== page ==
World Library  

Add to Book Shelf
Flag as Inappropriate
Email this Book

Present Dynamics and Future Prognosis of a Slowly Surging Glacier : Volume 4, Issue 4 (01/10/2010)

By Flowers, G. E.

Click here to view

Book Id: WPLBN0003990153
Format Type: PDF Article :
File Size: Pages 38
Reproduction Date: 2015

Title: Present Dynamics and Future Prognosis of a Slowly Surging Glacier : Volume 4, Issue 4 (01/10/2010)  
Author: Flowers, G. E.
Volume: Vol. 4, Issue 4
Language: English
Subject: Science, Cryosphere, Discussions
Collections: Periodicals: Journal and Magazine Collection (Contemporary), Copernicus GmbH
Publication Date:
Publisher: Copernicus Gmbh, Göttingen, Germany
Member Page: Copernicus Publications


APA MLA Chicago

Pimentel, S., Roux, N., & Flowers, G. E. (2010). Present Dynamics and Future Prognosis of a Slowly Surging Glacier : Volume 4, Issue 4 (01/10/2010). Retrieved from

Description: Department of Earth Sciences, Simon Fraser University, Burnaby, BC, Canada. Glacier surges are a well-known example of an internal dynamic oscillation whose occurrence is not a direct response to the external climate forcing, but whose character (e.g. period, mechanism) may depend on the glacier's environmental or climate setting. We examine the dynamics of a small (~5 km2) valley glacier in the Yukon Territory of Canada, where two previous surges have been photographically documented and an unusually slow surge is currently underway. To characterize the dynamics of the present surge, and to speculate on the future of this glacier, we employ a higher-order flowband model of ice dynamics with a Coulomb-friction sliding law in both diagnostic and prognostic simulations. Diagnostic (force balance) calculations capture the measured ice-surface velocity profile only when high basal water pressures (55–90% of flotation) are prescribed over the central region of the glacier, consistent with where evidence of the surge has been identified. This leads to sliding accounting for 50–100% of the total surface motion. Prognostic simulations, where the glacier geometry evolves in response to a prescribed surface mass balance, reveal a significant role played by a large bedrock bump beneath the current equilibrium line of the glacier. This bump provides resistance to ice flow sufficient to cause the formation of a bulge in the ice-surface profile. We suggest that the bedrock bump contributes to the propensity for surges in this glacier, such that conditions suppressing ice-bulge formation over the bump may also inhibit surges. In our calculations such a situation arises for sufficiently negative values of mass balance. Collectively, these results corroborate our interpretation of the current glacier flow regime as indicative of a slow surge, and confirm a relationship between surge incidence or character and the net mass balance. Our results also highlight the importance of glacier bed topography in controlling ice dynamics, as observed in many other glacier systems.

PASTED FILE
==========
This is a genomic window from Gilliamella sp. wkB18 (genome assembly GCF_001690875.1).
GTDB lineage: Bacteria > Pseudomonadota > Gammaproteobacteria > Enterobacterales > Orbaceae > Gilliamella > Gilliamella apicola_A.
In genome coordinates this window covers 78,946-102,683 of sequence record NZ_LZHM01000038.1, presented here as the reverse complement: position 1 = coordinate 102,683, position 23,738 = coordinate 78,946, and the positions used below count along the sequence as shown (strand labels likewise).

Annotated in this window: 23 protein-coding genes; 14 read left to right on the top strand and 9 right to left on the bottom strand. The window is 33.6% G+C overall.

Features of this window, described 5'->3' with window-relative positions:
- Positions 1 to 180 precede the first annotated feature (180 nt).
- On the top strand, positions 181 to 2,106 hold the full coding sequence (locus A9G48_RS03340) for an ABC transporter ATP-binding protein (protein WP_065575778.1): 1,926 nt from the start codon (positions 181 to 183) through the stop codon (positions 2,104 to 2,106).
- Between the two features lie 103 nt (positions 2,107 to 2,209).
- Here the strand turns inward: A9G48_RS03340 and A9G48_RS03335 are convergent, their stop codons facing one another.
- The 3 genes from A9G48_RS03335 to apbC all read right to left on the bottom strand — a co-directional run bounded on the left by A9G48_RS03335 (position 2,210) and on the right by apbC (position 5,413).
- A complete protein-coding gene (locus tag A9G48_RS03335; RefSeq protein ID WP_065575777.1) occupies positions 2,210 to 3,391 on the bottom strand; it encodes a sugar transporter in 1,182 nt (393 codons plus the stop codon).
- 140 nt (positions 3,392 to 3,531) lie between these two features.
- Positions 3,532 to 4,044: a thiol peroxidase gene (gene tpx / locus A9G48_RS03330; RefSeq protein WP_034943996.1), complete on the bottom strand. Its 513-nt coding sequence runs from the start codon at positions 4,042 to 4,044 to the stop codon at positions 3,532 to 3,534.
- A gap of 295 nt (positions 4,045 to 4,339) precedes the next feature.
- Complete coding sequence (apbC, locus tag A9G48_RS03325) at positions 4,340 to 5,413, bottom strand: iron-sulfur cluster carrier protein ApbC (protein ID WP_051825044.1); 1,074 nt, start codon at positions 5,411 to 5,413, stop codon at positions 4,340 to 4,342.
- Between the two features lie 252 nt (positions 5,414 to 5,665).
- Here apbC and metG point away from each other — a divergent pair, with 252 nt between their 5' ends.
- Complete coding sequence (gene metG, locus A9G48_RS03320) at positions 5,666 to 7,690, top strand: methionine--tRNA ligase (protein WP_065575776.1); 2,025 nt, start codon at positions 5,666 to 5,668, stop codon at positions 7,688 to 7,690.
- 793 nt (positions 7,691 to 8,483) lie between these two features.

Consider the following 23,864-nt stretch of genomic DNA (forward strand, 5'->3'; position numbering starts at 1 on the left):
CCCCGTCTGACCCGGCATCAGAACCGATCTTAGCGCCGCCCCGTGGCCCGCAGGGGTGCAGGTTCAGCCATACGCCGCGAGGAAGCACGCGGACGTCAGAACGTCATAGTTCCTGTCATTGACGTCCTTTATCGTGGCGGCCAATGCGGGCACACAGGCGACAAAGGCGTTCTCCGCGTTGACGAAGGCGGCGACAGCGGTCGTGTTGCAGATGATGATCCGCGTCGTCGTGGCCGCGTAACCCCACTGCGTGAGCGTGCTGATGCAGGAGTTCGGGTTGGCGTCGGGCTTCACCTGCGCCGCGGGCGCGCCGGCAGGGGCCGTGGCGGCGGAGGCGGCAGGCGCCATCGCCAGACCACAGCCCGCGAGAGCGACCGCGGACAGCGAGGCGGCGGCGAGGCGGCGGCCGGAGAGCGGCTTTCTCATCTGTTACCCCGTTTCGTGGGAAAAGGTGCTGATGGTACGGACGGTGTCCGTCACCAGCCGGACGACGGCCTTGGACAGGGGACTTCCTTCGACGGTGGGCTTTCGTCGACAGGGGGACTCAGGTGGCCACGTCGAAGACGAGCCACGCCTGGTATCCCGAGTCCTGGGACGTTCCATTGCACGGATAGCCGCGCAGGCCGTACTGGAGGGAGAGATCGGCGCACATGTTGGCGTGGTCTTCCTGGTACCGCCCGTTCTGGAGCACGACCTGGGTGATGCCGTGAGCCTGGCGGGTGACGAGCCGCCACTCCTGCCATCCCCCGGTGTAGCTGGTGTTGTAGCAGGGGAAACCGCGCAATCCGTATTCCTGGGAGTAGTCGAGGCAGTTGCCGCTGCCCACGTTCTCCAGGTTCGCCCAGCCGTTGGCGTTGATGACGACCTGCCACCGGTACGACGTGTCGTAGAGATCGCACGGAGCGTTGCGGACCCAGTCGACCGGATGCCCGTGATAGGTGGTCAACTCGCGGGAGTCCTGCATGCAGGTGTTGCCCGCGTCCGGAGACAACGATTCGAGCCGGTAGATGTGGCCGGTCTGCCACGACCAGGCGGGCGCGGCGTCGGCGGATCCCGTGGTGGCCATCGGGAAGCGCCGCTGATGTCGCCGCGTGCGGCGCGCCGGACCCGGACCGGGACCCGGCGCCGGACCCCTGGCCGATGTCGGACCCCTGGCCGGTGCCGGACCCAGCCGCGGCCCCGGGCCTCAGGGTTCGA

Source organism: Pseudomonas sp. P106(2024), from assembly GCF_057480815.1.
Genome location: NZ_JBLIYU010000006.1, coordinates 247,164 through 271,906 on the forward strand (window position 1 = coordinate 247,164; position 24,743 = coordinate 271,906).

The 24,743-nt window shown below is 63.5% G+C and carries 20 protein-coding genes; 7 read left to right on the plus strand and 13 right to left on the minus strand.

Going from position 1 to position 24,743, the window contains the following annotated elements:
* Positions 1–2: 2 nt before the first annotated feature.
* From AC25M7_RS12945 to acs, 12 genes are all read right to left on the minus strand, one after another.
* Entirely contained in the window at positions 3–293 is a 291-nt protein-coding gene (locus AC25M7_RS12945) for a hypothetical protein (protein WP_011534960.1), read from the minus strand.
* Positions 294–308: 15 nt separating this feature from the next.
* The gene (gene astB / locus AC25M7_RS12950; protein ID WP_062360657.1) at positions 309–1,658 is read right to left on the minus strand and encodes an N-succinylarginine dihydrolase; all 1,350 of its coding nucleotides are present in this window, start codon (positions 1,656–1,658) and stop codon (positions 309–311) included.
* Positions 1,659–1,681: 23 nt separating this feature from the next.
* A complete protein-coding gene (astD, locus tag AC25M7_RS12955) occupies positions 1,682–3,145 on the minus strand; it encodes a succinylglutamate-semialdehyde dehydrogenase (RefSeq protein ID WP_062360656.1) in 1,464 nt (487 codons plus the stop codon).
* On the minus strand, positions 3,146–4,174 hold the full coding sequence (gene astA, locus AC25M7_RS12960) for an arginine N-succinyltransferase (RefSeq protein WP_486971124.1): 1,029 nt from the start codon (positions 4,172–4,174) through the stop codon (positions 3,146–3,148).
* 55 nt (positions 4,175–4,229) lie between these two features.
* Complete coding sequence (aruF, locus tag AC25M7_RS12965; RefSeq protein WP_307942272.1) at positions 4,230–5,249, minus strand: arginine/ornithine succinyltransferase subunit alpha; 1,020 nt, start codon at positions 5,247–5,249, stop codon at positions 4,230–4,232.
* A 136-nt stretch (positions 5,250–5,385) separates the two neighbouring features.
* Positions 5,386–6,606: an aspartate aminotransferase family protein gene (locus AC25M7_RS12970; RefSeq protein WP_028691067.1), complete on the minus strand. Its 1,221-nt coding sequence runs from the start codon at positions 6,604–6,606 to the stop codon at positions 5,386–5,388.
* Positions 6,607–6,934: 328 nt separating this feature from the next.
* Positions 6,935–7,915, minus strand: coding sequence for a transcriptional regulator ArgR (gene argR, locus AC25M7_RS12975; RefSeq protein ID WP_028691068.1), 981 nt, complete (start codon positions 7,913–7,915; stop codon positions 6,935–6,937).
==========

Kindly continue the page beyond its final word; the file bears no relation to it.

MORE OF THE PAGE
Present dynamics and future prognosis of a slowly surging glacier